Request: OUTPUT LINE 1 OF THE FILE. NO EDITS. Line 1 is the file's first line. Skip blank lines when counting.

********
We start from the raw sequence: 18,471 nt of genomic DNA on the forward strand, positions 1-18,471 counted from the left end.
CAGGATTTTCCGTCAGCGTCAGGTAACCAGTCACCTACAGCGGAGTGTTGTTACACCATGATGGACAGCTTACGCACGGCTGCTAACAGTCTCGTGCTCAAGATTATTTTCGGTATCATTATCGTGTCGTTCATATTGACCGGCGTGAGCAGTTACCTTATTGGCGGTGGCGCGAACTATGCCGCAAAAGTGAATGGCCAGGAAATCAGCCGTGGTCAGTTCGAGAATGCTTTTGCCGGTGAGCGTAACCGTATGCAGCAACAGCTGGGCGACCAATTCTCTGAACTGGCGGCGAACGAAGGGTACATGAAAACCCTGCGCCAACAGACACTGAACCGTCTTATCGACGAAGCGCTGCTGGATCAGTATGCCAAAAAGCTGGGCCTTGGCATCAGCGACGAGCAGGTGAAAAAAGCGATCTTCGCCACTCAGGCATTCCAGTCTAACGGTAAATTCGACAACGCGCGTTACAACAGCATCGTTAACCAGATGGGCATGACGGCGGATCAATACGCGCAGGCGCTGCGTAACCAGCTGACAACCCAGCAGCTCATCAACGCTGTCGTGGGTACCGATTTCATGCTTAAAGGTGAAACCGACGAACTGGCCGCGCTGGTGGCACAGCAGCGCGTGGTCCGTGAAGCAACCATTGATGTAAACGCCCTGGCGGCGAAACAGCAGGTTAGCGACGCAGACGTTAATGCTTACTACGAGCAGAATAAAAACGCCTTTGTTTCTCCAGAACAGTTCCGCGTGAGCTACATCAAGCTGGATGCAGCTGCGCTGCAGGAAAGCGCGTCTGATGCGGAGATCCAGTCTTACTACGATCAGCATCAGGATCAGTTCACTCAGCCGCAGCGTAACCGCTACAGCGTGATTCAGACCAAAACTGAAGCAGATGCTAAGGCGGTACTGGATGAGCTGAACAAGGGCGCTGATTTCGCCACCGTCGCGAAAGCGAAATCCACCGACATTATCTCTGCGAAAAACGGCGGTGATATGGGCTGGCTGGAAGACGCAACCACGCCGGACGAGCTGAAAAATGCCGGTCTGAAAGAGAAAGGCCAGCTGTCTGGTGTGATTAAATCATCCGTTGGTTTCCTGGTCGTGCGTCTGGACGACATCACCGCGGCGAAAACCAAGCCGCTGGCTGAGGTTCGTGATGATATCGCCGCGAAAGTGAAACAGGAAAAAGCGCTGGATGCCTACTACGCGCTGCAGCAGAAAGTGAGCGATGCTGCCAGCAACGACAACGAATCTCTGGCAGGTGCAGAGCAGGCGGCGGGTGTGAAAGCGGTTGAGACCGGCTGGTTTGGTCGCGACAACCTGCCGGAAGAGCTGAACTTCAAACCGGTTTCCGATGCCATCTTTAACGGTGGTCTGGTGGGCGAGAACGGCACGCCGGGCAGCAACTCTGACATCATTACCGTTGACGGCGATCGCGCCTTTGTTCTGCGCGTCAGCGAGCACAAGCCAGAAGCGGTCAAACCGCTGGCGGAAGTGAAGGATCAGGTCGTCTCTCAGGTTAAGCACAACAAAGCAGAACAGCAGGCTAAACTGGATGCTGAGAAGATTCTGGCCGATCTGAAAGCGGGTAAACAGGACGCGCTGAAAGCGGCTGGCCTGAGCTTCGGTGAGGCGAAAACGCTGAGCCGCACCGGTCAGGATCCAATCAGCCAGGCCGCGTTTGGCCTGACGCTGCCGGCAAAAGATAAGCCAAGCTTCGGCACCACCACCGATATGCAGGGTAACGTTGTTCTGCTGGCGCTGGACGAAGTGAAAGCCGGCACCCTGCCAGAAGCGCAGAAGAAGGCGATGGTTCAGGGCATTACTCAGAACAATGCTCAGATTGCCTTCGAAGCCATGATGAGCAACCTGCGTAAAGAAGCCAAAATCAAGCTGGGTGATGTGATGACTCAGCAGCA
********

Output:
We start from the raw sequence: 18,471 nt of genomic DNA on the forward strand, positions 1-18,471 counted from the left end.